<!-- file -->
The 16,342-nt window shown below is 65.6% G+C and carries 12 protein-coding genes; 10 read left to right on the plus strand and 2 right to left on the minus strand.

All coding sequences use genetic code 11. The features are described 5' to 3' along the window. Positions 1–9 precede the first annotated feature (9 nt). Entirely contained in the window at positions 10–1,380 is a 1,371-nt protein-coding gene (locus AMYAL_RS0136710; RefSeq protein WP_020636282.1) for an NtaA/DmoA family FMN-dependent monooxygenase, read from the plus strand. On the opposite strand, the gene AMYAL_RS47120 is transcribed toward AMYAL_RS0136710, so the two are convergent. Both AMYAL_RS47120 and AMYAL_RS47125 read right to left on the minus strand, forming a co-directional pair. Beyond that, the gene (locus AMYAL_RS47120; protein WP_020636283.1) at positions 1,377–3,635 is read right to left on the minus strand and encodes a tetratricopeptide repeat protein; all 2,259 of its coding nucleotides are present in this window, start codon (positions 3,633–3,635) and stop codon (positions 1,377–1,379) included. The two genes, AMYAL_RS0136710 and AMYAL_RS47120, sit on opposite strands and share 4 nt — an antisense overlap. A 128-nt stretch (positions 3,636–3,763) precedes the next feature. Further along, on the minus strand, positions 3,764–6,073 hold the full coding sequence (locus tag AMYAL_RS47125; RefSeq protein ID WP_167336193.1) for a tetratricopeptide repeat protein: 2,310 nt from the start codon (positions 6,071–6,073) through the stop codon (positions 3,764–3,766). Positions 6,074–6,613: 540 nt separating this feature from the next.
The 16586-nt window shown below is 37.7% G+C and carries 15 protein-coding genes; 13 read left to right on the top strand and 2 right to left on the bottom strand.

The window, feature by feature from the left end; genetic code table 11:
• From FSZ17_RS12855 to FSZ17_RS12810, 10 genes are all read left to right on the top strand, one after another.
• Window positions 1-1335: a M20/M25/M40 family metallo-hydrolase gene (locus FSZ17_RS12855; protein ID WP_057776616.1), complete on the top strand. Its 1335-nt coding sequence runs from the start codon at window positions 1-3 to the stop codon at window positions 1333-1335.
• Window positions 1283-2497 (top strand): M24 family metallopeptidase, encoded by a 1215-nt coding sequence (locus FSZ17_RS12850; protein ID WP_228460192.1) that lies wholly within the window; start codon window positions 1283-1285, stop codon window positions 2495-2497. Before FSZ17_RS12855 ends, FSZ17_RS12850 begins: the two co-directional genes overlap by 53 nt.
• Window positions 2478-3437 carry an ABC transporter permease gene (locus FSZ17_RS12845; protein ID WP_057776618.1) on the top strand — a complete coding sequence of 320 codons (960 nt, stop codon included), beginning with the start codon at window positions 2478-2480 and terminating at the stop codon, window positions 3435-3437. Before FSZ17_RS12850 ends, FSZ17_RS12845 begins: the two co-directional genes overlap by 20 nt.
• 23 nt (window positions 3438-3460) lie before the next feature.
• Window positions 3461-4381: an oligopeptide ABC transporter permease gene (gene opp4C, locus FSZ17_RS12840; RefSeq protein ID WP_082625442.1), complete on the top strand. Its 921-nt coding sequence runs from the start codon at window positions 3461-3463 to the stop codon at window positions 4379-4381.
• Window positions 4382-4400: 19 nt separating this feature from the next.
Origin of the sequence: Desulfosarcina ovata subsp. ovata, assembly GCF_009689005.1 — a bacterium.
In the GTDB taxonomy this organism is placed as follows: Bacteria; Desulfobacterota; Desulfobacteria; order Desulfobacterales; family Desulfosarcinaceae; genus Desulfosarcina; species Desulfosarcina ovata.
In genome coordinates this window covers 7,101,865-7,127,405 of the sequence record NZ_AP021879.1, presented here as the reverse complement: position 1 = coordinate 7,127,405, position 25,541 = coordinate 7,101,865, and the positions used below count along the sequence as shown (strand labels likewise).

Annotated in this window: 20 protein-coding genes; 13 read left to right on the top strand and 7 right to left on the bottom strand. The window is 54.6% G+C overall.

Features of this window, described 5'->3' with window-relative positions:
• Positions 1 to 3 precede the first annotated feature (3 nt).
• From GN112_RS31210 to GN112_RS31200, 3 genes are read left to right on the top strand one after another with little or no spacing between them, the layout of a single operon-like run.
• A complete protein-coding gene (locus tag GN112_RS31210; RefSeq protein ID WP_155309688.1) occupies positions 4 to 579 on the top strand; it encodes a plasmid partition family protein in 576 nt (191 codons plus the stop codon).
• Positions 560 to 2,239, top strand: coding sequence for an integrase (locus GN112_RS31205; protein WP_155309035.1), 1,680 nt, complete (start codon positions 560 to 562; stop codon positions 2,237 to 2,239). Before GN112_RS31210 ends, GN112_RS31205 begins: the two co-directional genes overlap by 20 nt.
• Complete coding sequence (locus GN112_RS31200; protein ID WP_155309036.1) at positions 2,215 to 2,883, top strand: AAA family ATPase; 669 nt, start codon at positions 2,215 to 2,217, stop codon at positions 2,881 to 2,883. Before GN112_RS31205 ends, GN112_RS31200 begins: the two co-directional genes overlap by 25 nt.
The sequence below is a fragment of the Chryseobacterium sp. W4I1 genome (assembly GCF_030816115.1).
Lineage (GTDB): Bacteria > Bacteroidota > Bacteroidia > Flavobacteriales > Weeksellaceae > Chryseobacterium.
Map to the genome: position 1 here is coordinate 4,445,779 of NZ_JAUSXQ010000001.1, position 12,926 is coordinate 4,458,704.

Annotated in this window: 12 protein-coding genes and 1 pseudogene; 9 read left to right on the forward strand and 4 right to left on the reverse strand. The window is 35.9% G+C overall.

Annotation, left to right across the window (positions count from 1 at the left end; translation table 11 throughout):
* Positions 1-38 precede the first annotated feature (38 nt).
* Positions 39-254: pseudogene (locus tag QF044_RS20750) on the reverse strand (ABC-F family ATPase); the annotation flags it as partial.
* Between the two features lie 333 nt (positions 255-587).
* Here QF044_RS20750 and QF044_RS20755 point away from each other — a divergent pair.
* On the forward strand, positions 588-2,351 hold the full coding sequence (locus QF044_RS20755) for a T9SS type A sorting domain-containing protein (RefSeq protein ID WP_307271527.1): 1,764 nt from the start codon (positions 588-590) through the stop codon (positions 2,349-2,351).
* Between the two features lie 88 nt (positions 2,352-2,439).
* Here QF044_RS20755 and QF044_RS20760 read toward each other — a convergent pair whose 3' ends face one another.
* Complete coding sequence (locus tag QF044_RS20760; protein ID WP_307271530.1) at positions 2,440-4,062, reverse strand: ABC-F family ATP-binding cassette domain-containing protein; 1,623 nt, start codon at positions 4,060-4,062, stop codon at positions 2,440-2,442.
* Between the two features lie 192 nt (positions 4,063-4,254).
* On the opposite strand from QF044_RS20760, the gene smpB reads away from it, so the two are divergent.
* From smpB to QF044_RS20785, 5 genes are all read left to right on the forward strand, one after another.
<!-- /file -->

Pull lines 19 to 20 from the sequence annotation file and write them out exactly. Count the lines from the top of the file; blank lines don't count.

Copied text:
• A complete protein-coding gene (locus tag GN112_RS31210; RefSeq protein ID WP_155309688.1) occupies positions 4 to 579 on the top strand; it encodes a plasmid partition family protein in 576 nt (191 codons plus the stop codon).
• Positions 560 to 2,239, top strand: coding sequence for an integrase (locus GN112_RS31205; protein WP_155309035.1), 1,680 nt, complete (start codon positions 560 to 562; stop codon positions 2,237 to 2,239). Before GN112_RS31210 ends, GN112_RS31205 begins: the two co-directional genes overlap by 20 nt.